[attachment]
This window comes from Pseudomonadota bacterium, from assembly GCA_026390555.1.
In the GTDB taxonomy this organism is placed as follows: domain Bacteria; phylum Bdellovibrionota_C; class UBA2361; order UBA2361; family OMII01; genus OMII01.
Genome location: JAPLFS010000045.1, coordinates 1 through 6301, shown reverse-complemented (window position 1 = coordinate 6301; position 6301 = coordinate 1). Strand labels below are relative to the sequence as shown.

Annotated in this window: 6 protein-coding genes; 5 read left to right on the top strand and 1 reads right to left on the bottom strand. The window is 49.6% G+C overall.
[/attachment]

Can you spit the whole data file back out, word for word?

This window comes from Pseudomonadota bacterium, from assembly GCA_026390555.1.
In the GTDB taxonomy this organism is placed as follows: domain Bacteria; phylum Bdellovibrionota_C; class UBA2361; order UBA2361; family OMII01; genus OMII01.
Genome location: JAPLFS010000045.1, coordinates 1 through 6301, shown reverse-complemented (window position 1 = coordinate 6301; position 6301 = coordinate 1). Strand labels below are relative to the sequence as shown.

Annotated in this window: 6 protein-coding genes; 5 read left to right on the top strand and 1 reads right to left on the bottom strand. The window is 49.6% G+C overall.